Meaningful and Relevant Volunteer Data
I am sharing Janine’s experience with tracking volunteer coaching for Fieldstone because I often hear colleagues struggling with how to find their own path to meaningful and relevant data. Of course, Janine’s approach to volunteer impact will not fit every mission. It does, however, show what is possible in one program (even in her two-employee shop). My hope is that it might inspire you to think creatively about how you collect or tell stories of volunteer impact for your agency.
The challenge is that there is no one-size-fits-all answer; volunteering is too big and diverse to fit in neat little boxes. The beauty is that there is no one-size-fits-all answer; there are many juicy ways to capture and share volunteer impact. Here are a few ideas for how you can get started:
- Check out your agency’s strategic plan. How do volunteers help achieve organizational goals? Start collecting information about volunteer contributions to the goals and share their efforts (even if it’s only for one goal or program). Frame their work as part of a staff-volunteer partnership.
- Dust off your agency’s formal values statement, or articulate the informal values you witness. Volunteer support often reflects agency values or the reason for founding the organization. Highlight the ways that volunteers put values into practice.
- Consider your agency’s diversity and inclusion plans. Engaging the community as volunteers is one way to integrate more voices and perspectives into the agency. Identify pathways for community participation and share how their involvement shapes the agency’s reach and quality of engagement.
- Review your current approach to tracking and reporting volunteer impact. What indicators (numbers and quotes) do you already collect? Are they helping you tell a story about the contributions that volunteers make? If not, how might you weave them together so they do? Meridian Swift’s blog provides a useful resource to help.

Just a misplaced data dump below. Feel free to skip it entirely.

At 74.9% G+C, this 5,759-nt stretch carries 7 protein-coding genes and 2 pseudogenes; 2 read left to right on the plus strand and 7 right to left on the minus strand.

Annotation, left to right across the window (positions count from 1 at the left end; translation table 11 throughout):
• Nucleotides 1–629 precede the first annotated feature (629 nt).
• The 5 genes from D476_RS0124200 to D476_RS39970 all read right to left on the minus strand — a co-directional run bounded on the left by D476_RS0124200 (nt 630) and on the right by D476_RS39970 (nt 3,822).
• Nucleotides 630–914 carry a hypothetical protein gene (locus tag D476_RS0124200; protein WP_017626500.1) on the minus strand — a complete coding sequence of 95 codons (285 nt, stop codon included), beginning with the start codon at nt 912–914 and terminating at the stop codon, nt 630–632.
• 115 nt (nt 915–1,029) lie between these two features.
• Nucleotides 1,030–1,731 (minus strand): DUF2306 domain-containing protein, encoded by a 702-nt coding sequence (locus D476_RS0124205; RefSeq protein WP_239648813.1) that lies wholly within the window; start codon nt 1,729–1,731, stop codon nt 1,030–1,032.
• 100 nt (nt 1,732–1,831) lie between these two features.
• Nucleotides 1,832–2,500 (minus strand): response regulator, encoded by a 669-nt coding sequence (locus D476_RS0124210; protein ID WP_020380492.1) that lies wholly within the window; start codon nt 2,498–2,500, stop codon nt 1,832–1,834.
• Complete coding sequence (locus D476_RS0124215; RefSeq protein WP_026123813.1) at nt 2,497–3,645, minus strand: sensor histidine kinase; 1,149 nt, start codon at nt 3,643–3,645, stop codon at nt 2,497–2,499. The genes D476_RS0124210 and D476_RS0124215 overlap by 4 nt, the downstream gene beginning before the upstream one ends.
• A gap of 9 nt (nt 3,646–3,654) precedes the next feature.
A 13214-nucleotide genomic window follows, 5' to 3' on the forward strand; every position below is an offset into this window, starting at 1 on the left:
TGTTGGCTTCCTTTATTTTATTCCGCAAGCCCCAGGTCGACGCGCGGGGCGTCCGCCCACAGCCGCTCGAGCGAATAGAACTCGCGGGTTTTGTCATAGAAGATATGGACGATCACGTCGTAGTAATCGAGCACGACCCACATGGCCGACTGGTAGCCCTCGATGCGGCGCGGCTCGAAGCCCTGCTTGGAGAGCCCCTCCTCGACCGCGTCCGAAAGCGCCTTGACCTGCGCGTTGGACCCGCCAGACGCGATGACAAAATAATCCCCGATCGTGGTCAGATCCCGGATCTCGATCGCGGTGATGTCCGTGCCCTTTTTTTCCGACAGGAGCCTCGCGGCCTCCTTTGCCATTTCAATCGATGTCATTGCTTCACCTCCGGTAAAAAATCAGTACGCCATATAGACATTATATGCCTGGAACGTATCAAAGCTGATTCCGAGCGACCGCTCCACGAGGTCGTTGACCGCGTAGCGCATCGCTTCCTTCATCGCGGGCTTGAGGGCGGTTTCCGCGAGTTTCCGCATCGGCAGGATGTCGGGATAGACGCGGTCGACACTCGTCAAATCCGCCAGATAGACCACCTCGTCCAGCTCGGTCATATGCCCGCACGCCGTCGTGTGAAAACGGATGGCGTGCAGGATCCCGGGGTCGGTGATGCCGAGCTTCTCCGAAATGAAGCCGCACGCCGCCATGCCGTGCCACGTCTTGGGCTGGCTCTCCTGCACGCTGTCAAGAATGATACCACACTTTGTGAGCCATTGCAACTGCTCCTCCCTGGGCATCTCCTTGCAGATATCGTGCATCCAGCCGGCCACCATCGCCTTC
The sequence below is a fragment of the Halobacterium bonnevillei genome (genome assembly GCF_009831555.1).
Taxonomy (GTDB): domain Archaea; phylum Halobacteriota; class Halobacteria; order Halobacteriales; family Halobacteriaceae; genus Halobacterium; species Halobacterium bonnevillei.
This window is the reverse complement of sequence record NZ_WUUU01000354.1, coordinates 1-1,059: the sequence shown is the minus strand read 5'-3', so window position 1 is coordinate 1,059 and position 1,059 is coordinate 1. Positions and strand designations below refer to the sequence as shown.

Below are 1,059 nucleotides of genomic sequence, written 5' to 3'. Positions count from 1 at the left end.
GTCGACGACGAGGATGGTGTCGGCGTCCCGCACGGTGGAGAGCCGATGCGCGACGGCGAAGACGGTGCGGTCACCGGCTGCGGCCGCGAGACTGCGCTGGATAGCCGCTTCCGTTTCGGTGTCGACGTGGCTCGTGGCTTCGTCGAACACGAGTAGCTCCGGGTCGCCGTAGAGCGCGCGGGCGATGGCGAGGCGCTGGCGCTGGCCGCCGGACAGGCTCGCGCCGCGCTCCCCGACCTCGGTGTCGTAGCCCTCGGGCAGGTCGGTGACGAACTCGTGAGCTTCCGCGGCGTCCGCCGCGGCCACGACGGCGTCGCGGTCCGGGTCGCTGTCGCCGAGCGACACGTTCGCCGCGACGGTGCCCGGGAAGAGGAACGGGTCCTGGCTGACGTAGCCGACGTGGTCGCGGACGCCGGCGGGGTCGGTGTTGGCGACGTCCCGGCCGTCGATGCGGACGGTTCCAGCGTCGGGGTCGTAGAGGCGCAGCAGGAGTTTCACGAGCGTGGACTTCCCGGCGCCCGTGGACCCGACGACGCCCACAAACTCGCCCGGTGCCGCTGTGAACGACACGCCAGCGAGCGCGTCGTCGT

- Connect volunteer outcomes with something you are trying to achieve. Trying to get more dedicated space for volunteers, create a new volunteer role, or justify having a staff member to work with volunteers? Demonstrate the ways that volunteers help achieve agency and program goals and how expanding or better supporting volunteer engagement will strengthen those efforts.
- Start small. It’s easy to get overwhelmed by the possibilities. You do not have to create a sophisticated evaluation effort from scratch though. Many colleagues embarking on this journey are surprised by how much data they already have. They discover that they can tell a stronger story or reach a new audience with it. Try one action and assess how it goes.
Building a Commons of Volunteer Impact Insights
One hope for sharing Janine and Fieldstone’s experience is that it might inspire you to expand your own notions of volunteer impact. Another hope is that it spurs some of you to share your insights and examples.
What are you learning when it comes to volunteer impact? How does it look given your unique mission, values, and mix of volunteers and paid staff? I’d love to hear from you. Your efforts don’t have to be fully formed or wildly successful. Your peers and colleagues want to hear what you are trying and which elements are working (and not!) Please reach out by using the Let’s Connect form. I look forward to learning about your work!
Thanks to Fieldstone Leadership Network San Diego and Janine Mason for sharing your insights about volunteer impact! Thanks to Jan Giacinti for being a coach extraordinaire. I couldn’t believe my good fortune when I found out we were matched for coaching; I’m a better leader because of you. Thanks to all of the coachees I have served since beginning as a Fieldstone coach myself many years ago. I have learned so much from each one of you.
Photo credit: Sydney Rae from Unsplash